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By Staff of Greenpeace – SAN FRANCISCO, October 16, 2017 — Today, the United States District Court for the Northern District of California dismissed all claims in the controversial case that major logging company Resolute Forest Products [2] filed against Greenpeace Inc., Greenpeace Fund, and Greenpeace International, Stand.earth and individual defendants, including claims under the Racketeer Influenced and Corrupt Organizations (RICO) act. The court’s decision sends a clear message to corporations that attacks on core democratic values like freedom of speech and legitimate advocacy on issues of public interest will not be tolerated. District Judge Jon S. Tigar wrote in his order dismissing the case that “the defendants’ speech constituted the expression of opinion, or different viewpoints that [are] a vital part of our democracy.” Noting that “Greenpeace’s publications at issue rely on scientific research or fact”, the judge added that “[t]he academy, and not the courthouse, is the appropriate place to resolve scientific disagreements of this kind.” Resolute will be allowed to amend its filing as a formality, but Greenpeace is confident that any such attempt will meet a similar fate. Greenpeace USA General Counsel Tom Wetterer said in response to the decision:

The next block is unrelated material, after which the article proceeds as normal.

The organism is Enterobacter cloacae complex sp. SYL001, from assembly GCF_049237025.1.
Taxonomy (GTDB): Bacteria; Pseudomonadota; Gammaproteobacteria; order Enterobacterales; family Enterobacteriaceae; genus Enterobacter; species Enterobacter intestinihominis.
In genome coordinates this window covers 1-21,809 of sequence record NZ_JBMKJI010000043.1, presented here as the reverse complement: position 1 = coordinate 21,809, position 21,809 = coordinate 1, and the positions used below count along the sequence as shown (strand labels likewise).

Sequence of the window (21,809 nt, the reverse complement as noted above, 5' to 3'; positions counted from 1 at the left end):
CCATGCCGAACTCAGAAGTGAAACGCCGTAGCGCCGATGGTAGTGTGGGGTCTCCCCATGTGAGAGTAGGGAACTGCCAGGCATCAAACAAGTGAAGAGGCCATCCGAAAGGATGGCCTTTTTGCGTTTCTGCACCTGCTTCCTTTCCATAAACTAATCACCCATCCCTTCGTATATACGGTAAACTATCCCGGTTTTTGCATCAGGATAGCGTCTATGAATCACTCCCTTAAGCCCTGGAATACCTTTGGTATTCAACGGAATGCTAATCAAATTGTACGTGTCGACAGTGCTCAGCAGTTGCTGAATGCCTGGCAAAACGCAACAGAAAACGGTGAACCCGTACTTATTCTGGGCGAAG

Israeli Arms Maker Picked To Build Prototype Of Trump’s Border Wall